Despite their fight, the crew was captured and went to trial in Port Royal, Jamaica in mid-November 1720. Some claim that the cowardice displayed by their fellow crew members infuriated the women more than being captured. Bonny's last words to Rackham were, "I'm sorry to see you here, but if you'd fought like a man you needn't to hang like a dog."
When it came time for their sentence, the women were spared execution because they were pregnant. Some suggest that Anne Bonny's rich father never truly abandoned his headstrong daughter, who was pregnant, alone and sentenced to die. Perhaps Cormac used his money and influence to take her back to South Carolina, where she changed her name and raised a family. There is no substantiated historical record of her after November 1720.
Dawn Brodey has been a professional actor in the Twin Cities since graduating from the University of Minnesota - Twin Cities. Her professional experience runs the gamut—from Shakespeare on stage, to super-villain on film, to the Easter Bunny on Nicollet Mall. She has enjoyed working with several local theaters including The Actors Theater, Hey City, The Brave New Workshop and The Mystery Cafe. Dawn is also an accomplished historian and playwright, having done work for the Bakken Museum, The Museum of Russian Art, and the Macmillan Library. Dawn has also committed countless acts of piracy during her last five years living aboard a houseboat on the Mississippi River.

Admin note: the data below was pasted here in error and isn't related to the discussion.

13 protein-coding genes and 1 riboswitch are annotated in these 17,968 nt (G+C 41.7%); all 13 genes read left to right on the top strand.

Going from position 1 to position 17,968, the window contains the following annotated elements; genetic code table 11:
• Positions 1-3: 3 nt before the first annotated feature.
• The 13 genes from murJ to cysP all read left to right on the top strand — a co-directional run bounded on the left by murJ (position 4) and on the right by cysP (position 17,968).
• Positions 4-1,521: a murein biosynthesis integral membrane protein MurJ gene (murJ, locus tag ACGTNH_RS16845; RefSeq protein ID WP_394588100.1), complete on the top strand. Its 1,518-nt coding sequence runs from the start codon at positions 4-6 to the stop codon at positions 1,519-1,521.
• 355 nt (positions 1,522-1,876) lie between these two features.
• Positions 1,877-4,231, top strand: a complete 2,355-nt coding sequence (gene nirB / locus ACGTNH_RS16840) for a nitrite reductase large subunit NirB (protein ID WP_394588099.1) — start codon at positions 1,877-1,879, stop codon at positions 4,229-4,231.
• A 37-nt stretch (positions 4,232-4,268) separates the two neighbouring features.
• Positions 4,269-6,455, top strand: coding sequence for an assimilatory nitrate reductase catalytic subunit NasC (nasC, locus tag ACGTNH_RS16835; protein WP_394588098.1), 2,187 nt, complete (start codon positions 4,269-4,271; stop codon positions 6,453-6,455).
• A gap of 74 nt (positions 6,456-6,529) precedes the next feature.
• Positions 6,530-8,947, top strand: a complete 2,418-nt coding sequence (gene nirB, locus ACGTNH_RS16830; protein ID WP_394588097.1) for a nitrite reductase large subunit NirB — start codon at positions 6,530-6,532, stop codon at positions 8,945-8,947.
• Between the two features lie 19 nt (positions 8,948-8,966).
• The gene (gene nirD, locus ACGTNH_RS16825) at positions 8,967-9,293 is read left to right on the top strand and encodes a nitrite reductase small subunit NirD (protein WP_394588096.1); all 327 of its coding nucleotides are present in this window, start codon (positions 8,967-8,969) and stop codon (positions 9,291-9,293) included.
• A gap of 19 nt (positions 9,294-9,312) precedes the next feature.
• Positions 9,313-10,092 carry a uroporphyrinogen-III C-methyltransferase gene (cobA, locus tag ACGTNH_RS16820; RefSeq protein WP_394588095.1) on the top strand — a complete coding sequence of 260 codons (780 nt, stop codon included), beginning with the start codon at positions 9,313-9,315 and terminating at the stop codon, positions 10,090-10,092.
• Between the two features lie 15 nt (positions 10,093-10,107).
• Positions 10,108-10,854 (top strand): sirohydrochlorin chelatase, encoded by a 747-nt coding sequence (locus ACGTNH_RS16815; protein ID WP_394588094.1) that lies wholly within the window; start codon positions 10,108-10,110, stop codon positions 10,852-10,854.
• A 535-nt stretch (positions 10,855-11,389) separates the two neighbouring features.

Leigha Horton's theater credits include Ms. Ina Shaw in Tale of a West Texas Marsupial Girl (Children's Theatre Company), Nurse Evelyn Marsden in Titanic: The Artifact Exhibition (Science Museum of Minnesota), Sarah in See You Next Tuesday (Walking Shadow), Ralphie's mom in A Christmas Story (St. Croix Festival Theatre), Feste in Twelfth Night (TRP), and nearly everything in the Ministry of Cultural Warfare's producing history. Leigha can be heard regularly on national TV and radio for Target, Cadillac, Nexxus, Caribou Coffee, Yoplait Yogurt, Progresso Soup, Marketplace Events, and Kona Grill, among others. For musings on Leigha's performance shenanigans, visit The Greenroom at www.leighahorton.com.
Taj Ruler is an actor, improviser, and teaching artist in the Twin Cities. She recently moved back from California after graduating from Pitzer College with her Bachelor of Arts Degree in Theatre Performance and Media Studies. She has studied at the Guthrie Theatre, the Brave New Workshop, and The London Dramatic Academy. Recently Taj has performed at Pillsbury House Theatre, Mixed Blood Theatre, The Director's Studio, The Brave New Workshop, and The Playwrights' Center. She also works regularly at the Science Museum of Minnesota as a Science Live Actor, performing a wide range of shows—from presentational to more theatrical pieces. Her zeal and excitement to have an expansive career in Twin Cities theatre continually pushes her to work hard, stay focused, and conquer challenges with laughter and fun.